Move for me

Move for me. This is my first commandment. How beauty acts upon the stage is as important to me as the beauty itself. I recall a photographer whose work I admire and what he wrote in regards to his uneasiness regarding nude photography. John Dietrich writes: “I have always been intoxicated by female beauty in all its guises, I have never felt mature enough to tackle the nude. Metaphorically, I always preferred to stay in the wardrobe watching aunt squeeze into her girdle. To me, the nude is as uninteresting and inaccessible as the woman sealed from head to toe in rubber. My pleasure in photographing the female form is to enhance rather than expose; more unreal than real, implicit rather than explicit, a preference for the Rubenesque over the emaciated or silicon-desecrated.” Were it so easy for me. My aesthetic view was similar to this when I first began photographing models full-time in 2004. A woman in beautiful attire would have sufficed. The rituals of fashion and cosmetics made for interesting subject matter. The flow of an outfit created a snapshot worthy of posterity. The classic contours of a made-up face created an equally memorable image. Ultimately, though, such imagery represents the still-life I spoke of. It doesn’t speak to me. It sells a product. John Dietrich’s usage of the word “inaccessible” is the key. The gorgeous woman dressed to the nines is inaccessible. The spiritual figure nude is inaccessible. I need my subject to be accessible. This is accomplished first through movement and then by the subject bringing her personality to the session. Am I asking for too much from the model? Am I an exploiter? To argue that I’m a bit of a voyeur wouldn’t be much of a stretch. I would argue that for me to achieve my vision, I need to expose either the subject’s insecurities in front of my lens. I have been playing a bit of a game in an on line professional forum for photographers and models of late. I’ve been exposing my insecurities and offering up my work for criticism in hopes to create a mission statement for my photography. Photography, as much as many other art mediums, can be quite varied in its interpretations. A mission statement done properly exposes my motivation and insecurities for all to see. This is terrifying. It provides a glimpse of what’s real, and reality is a tough taskmaster.

et la femme sera mon sujet

A still-life is as dynamic as its subject. A photographer may seize upon something that enhances this representation, but the representation remains passive. This in part is why I decided to give my photographic efforts a name. I titled it Visions Of Excess Studio. I gave the studio its title remembering one of my favorite texts by French author/philosopher Georges Bataille. The idea of “excess” appealed to me in the context of going beyond that which is prescribed. And, of course, “vision” is intimately related to the artist and the representation they wish to achieve. My personal vision is a dance with structures one might consider all too real: love, death, violence and the urge for procreation. I put my subjects on pedestals and hope that they might transgress. As for my subject, I’m particular. “. . . et la femme sera mon sujet (and woman will be my subject).” I don’t approach photography from an egalitarian stance. I am entranced with the rituals that are utilized in creating the modern conception of beauty as we know it. I find it difficult to apologize for how I conceive or misconceive feminine beauty. It is an obsession of mine. My photography is my lover. It hierarchizes certain representations of women. The girl next door, the average representation of woman, holds no interest to me. I am not enamored with the glamour model, the beauty that hovers and mugs for the camera. The fashion model holds even less allure for me. She is selling a product, an unattainable social ideal. My representations are beautiful monsters in a sense. They excite and terrify me at the same time. These are the sort of thoughts that drive my craft on. Psychology, aesthetics, eroticism – these are the motivations that prefigure a photographic session.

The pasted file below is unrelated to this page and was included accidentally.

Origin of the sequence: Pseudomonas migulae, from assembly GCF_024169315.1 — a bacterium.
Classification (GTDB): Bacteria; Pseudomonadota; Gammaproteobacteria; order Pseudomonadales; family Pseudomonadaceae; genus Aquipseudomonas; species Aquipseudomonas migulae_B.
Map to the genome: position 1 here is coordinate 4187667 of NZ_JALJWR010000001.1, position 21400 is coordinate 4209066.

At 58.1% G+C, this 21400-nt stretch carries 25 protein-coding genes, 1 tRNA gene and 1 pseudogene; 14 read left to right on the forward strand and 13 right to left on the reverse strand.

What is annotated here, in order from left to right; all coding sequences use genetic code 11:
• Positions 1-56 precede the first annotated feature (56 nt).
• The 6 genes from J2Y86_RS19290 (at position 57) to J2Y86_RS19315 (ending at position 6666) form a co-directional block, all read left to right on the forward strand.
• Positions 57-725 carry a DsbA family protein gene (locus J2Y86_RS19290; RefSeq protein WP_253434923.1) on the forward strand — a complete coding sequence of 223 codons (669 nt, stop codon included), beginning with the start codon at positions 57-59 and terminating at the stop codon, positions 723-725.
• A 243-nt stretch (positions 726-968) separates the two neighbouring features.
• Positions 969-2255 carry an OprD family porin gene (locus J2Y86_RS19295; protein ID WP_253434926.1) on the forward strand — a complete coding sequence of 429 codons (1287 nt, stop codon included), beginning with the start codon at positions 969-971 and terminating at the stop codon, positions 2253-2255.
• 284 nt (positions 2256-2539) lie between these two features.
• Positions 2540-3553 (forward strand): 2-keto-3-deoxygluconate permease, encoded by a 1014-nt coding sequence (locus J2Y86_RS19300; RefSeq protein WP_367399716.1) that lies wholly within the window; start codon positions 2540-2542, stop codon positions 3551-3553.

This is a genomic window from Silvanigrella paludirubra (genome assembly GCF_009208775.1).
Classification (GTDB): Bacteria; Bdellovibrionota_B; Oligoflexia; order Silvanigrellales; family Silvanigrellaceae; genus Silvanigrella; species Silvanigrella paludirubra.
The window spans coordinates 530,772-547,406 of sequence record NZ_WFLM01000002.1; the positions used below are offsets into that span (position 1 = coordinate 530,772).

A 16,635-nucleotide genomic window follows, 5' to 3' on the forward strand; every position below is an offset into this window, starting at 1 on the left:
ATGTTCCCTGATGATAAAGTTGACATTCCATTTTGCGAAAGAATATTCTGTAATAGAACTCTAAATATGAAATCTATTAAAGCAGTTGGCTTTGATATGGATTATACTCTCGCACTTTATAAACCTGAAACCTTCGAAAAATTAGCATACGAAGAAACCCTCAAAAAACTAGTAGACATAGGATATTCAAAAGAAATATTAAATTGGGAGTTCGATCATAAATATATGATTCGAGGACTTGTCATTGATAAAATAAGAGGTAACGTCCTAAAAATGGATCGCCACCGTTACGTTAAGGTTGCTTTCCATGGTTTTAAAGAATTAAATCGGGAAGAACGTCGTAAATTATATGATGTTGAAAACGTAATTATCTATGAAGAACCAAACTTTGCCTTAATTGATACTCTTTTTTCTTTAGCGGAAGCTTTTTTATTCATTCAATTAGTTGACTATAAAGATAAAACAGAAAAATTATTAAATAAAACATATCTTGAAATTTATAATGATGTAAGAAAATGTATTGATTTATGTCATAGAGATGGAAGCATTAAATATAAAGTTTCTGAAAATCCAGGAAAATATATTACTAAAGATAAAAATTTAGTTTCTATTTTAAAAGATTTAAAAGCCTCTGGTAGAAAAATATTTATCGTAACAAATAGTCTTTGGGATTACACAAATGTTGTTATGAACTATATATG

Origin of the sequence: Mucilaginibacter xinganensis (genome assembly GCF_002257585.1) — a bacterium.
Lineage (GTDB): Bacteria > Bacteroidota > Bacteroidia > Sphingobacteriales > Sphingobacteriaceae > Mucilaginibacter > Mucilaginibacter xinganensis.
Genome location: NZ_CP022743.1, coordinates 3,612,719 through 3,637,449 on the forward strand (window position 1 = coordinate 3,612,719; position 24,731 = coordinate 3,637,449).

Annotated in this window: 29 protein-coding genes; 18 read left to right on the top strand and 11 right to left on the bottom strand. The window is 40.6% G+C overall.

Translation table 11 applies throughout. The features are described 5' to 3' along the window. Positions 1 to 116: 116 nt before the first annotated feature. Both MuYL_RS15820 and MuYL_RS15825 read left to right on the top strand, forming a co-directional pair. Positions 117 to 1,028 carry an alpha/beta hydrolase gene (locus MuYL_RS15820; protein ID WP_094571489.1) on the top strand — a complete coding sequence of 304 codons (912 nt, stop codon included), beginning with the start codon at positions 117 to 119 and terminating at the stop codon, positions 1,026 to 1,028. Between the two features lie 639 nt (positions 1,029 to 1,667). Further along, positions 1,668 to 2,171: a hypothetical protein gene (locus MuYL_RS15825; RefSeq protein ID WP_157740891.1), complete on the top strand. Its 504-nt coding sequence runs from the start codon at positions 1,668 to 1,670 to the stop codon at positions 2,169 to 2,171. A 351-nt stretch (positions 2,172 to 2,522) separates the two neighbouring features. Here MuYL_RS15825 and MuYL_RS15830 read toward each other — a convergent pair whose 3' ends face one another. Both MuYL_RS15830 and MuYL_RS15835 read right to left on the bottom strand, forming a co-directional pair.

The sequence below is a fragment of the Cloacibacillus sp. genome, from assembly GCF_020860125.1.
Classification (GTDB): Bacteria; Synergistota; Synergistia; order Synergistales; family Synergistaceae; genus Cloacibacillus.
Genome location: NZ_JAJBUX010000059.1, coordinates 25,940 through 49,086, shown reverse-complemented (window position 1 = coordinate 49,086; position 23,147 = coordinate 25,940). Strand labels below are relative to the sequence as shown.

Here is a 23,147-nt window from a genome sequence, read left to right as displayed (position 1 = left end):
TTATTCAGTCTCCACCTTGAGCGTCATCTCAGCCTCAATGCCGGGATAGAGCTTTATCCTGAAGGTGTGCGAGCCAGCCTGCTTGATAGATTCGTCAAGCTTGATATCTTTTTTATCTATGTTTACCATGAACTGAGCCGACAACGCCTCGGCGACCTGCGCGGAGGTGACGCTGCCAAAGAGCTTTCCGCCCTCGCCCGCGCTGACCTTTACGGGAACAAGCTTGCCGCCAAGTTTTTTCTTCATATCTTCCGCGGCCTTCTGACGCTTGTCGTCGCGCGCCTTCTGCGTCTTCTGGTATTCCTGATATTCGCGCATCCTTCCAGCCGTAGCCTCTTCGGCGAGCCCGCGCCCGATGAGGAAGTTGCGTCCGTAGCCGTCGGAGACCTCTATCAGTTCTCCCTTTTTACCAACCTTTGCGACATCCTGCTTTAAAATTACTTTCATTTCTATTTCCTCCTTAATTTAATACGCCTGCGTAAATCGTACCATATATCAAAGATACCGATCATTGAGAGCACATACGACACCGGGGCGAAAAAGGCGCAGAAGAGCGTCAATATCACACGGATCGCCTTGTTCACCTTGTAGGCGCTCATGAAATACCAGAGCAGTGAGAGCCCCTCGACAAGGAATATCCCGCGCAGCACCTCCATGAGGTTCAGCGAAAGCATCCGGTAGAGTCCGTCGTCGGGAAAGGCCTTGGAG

Tuesday, November 6, 2007

Sum total of frustrated desire . . .

. . . that's me. I have obligations through December, so I'll honor them. I'll be taking a break from photographing models in 2008. My fascination with beauty is destroying me. I am perpetually alone, even in a crowd. My abject failure in affairs of the heart is making me resent my friends and their happiness. I'm tired of not wanting to wake up. I need to do something different. My photography only reminds me of my failure.

I'll continue to do the group shoots as a host only.